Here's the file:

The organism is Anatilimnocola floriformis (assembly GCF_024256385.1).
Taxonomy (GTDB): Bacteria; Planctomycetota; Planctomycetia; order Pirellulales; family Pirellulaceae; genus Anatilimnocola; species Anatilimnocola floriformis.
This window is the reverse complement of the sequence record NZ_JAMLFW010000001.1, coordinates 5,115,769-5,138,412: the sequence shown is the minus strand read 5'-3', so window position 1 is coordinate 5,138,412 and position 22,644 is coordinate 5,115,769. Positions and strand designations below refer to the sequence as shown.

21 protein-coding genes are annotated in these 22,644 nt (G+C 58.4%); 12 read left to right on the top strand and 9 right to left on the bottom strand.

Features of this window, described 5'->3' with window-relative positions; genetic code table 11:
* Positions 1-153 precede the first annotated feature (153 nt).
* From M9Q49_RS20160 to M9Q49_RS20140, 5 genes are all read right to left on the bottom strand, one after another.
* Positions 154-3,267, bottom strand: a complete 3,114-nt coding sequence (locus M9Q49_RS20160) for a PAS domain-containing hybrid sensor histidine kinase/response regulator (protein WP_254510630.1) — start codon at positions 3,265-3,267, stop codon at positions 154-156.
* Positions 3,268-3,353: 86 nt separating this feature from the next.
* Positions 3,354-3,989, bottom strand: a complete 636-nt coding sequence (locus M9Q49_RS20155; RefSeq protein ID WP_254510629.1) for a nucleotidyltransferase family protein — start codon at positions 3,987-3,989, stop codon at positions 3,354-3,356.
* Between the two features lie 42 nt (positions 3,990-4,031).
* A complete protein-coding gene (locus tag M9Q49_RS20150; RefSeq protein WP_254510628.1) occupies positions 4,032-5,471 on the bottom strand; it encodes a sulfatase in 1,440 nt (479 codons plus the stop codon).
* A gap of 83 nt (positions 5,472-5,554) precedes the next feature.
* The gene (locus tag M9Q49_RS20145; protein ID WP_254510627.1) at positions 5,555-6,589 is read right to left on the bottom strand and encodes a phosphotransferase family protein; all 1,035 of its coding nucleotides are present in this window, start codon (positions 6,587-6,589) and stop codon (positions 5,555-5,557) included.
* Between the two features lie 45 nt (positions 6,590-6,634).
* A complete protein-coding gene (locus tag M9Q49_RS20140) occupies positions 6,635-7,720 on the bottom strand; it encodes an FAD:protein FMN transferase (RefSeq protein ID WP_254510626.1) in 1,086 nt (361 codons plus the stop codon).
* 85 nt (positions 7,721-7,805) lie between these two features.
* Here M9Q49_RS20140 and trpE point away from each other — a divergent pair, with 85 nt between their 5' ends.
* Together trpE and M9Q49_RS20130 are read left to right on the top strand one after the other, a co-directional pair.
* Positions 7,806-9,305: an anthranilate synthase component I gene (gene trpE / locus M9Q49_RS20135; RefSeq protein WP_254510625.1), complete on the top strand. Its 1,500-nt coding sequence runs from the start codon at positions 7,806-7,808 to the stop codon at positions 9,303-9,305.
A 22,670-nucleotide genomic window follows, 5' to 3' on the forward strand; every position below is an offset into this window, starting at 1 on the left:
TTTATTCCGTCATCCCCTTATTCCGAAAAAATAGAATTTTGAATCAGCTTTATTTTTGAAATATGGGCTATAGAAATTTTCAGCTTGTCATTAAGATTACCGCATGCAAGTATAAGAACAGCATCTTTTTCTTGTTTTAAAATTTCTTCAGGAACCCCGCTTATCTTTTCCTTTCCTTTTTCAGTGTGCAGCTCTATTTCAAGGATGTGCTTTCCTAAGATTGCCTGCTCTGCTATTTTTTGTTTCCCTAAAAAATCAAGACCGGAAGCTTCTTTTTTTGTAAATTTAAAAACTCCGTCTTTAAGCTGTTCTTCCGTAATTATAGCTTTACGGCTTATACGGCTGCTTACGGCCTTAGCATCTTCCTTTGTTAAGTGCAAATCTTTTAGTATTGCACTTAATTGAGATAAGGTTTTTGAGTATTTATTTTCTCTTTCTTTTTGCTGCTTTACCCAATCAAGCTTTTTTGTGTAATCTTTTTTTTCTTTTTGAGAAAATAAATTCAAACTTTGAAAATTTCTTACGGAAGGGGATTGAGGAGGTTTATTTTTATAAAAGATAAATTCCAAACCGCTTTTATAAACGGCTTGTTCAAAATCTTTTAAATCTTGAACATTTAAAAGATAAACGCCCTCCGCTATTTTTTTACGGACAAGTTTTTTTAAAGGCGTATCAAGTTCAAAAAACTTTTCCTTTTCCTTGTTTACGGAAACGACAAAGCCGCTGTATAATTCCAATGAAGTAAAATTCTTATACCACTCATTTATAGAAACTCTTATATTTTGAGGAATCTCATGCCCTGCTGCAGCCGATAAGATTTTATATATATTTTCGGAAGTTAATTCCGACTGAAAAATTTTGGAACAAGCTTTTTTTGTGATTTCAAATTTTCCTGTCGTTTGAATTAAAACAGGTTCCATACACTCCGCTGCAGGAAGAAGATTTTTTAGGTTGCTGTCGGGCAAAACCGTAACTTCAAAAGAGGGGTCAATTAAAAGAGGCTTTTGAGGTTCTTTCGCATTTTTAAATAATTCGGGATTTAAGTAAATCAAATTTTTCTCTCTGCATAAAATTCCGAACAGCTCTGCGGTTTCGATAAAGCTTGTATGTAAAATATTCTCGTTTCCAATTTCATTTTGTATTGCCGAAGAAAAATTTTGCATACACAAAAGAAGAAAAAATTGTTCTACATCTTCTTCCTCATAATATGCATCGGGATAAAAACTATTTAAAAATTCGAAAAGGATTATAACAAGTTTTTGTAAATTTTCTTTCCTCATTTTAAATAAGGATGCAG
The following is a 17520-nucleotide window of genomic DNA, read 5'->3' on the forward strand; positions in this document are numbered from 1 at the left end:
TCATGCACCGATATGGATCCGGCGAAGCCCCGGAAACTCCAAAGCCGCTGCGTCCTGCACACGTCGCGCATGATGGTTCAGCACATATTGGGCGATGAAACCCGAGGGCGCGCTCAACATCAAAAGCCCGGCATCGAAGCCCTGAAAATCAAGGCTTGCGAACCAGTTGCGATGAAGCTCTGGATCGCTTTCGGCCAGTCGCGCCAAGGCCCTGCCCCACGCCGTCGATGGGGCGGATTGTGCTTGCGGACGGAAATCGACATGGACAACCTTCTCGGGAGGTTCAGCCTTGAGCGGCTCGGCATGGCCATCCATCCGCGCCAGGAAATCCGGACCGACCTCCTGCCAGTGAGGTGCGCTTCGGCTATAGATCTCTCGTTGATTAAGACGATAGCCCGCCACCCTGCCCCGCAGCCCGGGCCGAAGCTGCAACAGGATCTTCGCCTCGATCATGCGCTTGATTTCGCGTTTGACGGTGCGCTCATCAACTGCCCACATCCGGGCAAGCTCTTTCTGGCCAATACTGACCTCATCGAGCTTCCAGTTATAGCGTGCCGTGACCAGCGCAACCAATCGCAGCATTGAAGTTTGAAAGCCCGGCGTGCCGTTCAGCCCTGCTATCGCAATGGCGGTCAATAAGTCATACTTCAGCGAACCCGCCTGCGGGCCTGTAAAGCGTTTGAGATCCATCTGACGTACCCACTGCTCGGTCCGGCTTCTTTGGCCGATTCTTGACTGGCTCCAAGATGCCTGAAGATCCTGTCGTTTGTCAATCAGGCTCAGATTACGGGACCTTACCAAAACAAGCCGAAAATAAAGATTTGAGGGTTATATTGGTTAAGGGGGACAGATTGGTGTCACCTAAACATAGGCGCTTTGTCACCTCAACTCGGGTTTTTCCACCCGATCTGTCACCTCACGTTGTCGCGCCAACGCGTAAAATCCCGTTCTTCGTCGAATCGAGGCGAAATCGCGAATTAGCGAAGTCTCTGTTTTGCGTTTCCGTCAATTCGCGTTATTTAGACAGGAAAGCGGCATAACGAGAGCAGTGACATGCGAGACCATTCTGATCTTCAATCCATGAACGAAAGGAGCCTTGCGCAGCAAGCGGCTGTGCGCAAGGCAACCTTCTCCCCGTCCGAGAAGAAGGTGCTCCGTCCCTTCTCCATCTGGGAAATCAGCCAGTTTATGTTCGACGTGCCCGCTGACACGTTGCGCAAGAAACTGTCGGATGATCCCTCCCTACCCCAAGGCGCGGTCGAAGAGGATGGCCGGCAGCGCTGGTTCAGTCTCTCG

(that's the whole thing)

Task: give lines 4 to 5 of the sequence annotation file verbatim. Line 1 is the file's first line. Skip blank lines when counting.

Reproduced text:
21 protein-coding genes are annotated in these 22,644 nt (G+C 58.4%); 12 read left to right on the top strand and 9 right to left on the bottom strand.

Features of this window, described 5'->3' with window-relative positions; genetic code table 11: